• The hackers conducted their attacks at the behest of the Chinese government for both personal gain and benefit of Beijing, the indictment alleges
  • Charges include computr fraud and conspiracy to steal trade secrets
  • The indictment comes less than a week after the U.S. accused Russian hackers of going after coronavirus vaccine research

The Justice Department filed criminal charges against a pair of Chinese hackers, accusing them of trying steal coronavirus vaccine development data as part of a broader, yearslong cybertheft campaign.

The announcement comes less than a week after the U.S. accused Russia of trying to steal coronavirus research data.

The indictment against Li Xiaoyu and Dong Jiazhi was issued by a grand jury in Spokane, Washington, accusing them of hacking into hundreds of companies, governments, organizations, dissidents, clergy, and democratic and human rights activists at the behest of Beijing for both personal financial gain and the benefit of the Chinese government.

The 11-count indictment coincides with stepped up criticism of the Chinese handling of the coronavirus outbreak by President Trump and other administration officials.

The FBI and the Department of Homeland Security first warned of Chinese hacking efforts targeting coronavirus vaccine research in May. China routinely denies it promotes such activities.

Li, 34, and Dong, 33, were charged with computer fraud, conspiracy to steal trade secrets, unauthorized access of a computer and aggravated identity theft. They allegedly committed their hacking campaign from China over a decade against targets in the United States, Australia, Belgium, Germany, Japan, Lithuania, Netherlands, Spain, South Korea, Sweden and United Kingdom. Targeted industries included pharmaceuticals, high tech manufacturing and cryptocurrency.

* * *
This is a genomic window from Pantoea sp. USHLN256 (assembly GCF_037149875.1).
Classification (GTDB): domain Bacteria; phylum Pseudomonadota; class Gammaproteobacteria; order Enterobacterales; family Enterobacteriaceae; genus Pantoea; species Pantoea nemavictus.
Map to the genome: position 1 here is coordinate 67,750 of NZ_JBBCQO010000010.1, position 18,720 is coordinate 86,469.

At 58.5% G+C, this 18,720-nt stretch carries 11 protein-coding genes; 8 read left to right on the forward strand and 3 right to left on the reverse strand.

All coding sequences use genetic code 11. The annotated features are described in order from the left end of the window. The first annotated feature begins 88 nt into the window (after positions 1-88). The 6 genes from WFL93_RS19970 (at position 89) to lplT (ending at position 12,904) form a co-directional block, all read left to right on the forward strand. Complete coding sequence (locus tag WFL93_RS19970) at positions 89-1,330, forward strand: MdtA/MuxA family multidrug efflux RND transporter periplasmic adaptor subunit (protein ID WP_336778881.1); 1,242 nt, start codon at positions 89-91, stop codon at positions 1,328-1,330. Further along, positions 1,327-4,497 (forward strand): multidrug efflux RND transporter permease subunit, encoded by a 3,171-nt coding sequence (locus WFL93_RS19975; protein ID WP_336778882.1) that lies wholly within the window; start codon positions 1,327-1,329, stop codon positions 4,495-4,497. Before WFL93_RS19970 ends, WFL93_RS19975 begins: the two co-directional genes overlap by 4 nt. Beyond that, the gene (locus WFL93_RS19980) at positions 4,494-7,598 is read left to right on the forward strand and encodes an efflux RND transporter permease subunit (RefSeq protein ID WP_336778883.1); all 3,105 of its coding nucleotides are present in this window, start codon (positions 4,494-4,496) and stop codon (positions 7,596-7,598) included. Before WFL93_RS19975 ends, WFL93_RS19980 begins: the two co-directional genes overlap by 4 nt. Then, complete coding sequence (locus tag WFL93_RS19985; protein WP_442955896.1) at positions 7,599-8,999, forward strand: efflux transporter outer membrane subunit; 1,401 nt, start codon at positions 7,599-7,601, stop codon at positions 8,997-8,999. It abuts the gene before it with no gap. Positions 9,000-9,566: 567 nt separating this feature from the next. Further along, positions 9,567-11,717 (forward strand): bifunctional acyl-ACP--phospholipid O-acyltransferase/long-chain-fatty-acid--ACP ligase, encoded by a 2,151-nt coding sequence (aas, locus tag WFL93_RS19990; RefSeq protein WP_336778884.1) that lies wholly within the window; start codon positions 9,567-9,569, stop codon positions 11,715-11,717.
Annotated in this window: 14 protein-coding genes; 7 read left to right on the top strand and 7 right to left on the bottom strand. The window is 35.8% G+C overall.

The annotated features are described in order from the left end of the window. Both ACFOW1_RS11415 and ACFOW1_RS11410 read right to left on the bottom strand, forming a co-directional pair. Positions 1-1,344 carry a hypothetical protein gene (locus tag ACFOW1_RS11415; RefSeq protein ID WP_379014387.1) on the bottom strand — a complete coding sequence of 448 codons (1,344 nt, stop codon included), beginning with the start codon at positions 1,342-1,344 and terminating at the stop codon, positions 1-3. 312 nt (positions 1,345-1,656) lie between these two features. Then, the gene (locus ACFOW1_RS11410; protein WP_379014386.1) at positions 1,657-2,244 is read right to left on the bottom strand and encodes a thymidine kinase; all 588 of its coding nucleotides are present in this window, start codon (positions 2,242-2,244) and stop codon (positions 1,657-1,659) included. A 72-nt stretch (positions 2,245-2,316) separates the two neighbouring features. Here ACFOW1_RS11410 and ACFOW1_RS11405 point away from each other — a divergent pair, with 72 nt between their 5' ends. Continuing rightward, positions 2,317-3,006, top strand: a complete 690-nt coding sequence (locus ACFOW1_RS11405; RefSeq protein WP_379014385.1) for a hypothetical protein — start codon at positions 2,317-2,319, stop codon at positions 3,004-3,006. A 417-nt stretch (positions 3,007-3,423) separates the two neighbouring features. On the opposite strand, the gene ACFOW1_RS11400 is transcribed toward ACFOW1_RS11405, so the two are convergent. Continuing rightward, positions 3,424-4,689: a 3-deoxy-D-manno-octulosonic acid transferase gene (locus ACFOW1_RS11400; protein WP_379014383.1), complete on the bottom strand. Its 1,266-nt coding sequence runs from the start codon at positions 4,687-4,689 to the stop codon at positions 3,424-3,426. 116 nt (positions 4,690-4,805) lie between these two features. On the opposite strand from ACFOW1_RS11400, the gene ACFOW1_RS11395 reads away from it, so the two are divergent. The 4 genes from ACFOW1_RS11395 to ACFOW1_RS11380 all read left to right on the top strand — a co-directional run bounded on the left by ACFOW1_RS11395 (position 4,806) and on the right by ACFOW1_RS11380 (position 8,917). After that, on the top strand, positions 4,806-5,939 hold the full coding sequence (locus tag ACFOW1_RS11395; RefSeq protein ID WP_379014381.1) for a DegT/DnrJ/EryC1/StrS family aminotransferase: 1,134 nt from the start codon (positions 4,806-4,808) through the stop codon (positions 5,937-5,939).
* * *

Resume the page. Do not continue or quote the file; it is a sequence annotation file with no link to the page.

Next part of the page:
“China has now taken its place, alongside Russia, Iran and North Korea, in that shameful club of nations that provide a safe haven for cyber criminals in exchange for those criminals being ‘on call’ to work for the benefit of the state, here to feed the Chinese Communist party’s insatiable hunger for American and other non-Chinese companies’ hard-earned intellectual property, including COVID-19 research,” Assistant Attorney General for National Security John C. Demers said in a press release.

The investigation began after an intrusion backed by the Chinese government on the computers at the Department of Energy’s Hanford site in eastern Washington, Spokane U.S. Attorney William Hyslop said.

“China steals intellectual property and research which bolsters its economy, and then they use that illicit gain as a weapon to silence any country that would dare challenge their illegal actions,” FBI Deputy Director David Bowdich said.

The indictment alleges Li and Dong exploited publicly known software vulnerabilities to gain access to their targets, in many cases just after the flaws were announced and before a fix was available.

The indictment is part of a Justice Department program begun in 2018 prioritizing Chinese national security threats. The government says 80% of all federal economic espionage prosecutions have some connection to China.